Then the Ornithologist stood up and spoke: "These flowers are amazing. It was clearly birds that were responsible for this fluke of nature. I studied the species of birds that live around the area. One of them, the Purple Gobbler feeds off of tulip bulbs. The defecation of these birds gave way to the straight line arrangement of the flowers since these birds evacuated their intestines when they fly. They fly in straight lines. These Gobblers are the answer. It's not a true mystery at all!" She sat down. The crowd clapped with great enthusiasm. She seemed to feel she was right and no one else had the answer.

The Geologist took the podium following the Ornithologist. He was a bit nervous. "I found that the Straight Line Tulips were a result of earth and soil movement through erosion. These flowers were from different soils. The only explanation for different soils to be located in one spot is that the soils moved through water erosion. I found several wild Tulip plantings uphill from the Straight Line one. It was clear that when rain or snow came, the repeated freeze and thaw caused movement of the soil downhill and settle next to the to the edge of the cavern or at least as close as possible. The tulips aligned over time, maybe a century or more. “He sat down and the audience clapped and whistled. It appeared that all three theories were well received.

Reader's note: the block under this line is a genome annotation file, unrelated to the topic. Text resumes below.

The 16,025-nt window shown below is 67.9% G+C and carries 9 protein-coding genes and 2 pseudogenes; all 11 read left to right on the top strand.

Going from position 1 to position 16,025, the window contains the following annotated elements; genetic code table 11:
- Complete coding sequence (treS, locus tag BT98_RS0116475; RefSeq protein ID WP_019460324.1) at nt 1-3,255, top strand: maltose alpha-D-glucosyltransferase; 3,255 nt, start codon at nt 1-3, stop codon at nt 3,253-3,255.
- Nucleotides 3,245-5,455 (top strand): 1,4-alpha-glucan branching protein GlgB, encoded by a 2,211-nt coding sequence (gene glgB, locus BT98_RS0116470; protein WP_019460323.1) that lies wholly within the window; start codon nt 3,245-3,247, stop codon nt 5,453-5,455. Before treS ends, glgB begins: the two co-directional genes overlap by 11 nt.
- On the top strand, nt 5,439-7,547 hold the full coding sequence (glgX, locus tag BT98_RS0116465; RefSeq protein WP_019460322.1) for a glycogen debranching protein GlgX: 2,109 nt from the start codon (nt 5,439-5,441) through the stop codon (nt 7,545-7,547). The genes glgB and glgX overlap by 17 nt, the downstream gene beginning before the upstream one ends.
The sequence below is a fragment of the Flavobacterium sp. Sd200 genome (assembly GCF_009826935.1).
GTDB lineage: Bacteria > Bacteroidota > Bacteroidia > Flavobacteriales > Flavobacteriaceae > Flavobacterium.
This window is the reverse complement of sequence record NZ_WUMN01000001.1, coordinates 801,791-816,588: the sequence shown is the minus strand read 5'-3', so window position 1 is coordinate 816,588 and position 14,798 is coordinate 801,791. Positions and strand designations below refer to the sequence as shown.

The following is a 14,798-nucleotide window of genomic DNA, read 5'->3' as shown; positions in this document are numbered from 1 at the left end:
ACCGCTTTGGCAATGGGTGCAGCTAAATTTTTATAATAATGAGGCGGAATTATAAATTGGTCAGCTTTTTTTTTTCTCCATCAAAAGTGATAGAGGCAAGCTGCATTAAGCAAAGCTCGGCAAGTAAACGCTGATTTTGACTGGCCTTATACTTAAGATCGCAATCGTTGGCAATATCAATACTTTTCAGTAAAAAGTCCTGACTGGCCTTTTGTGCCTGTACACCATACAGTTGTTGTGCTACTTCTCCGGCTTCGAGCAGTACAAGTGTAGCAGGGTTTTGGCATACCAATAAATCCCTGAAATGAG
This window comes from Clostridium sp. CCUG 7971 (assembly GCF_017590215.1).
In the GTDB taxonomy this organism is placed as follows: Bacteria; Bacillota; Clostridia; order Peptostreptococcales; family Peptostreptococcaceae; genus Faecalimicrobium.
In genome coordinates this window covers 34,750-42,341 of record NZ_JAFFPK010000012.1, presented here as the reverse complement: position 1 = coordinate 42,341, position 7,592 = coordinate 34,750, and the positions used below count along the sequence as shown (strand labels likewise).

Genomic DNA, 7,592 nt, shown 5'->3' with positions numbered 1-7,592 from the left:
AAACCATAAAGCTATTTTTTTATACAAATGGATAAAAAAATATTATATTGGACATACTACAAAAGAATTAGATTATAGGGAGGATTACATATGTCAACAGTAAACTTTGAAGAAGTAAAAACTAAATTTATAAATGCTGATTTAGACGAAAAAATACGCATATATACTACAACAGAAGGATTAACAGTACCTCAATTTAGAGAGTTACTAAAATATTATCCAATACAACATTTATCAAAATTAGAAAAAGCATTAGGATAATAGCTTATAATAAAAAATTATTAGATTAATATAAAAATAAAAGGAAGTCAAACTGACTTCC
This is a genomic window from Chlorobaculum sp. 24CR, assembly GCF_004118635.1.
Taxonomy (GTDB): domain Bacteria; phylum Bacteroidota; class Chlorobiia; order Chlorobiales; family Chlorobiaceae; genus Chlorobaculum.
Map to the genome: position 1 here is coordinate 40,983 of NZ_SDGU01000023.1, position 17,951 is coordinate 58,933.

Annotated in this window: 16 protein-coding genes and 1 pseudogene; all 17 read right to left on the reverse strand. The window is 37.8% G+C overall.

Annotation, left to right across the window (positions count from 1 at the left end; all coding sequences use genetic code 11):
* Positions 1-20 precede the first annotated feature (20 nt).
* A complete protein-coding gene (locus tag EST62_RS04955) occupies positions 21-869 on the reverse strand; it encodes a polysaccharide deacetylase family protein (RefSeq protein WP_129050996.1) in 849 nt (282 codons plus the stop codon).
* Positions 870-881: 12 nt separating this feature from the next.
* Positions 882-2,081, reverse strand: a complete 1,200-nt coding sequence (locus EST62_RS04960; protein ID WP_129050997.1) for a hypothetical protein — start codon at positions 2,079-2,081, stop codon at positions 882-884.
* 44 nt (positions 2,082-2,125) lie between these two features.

The Biologist felt unsatisfied at all of their conclusions. He took the podium. "I believe that squirrels in the area planted these tulips in a straight line. Not all of them at once. The bees pollinated the tulips to give them the same color. Soil erosion forced the same colored tulips to be closer in proximity. The Purple Gobbler dug up the bulbs and left many for the squirrels to take and bury themselves. Over time, these flowers were aligned because of all of the animals, insects and natural soil movements seen in the area came together to make nature display an unnatural phenomenon." The Biologist sat down and the crowd was loud again. He realized that every possible theory sounded good, but no one actually knew why the purple tulips were growing is a straight line.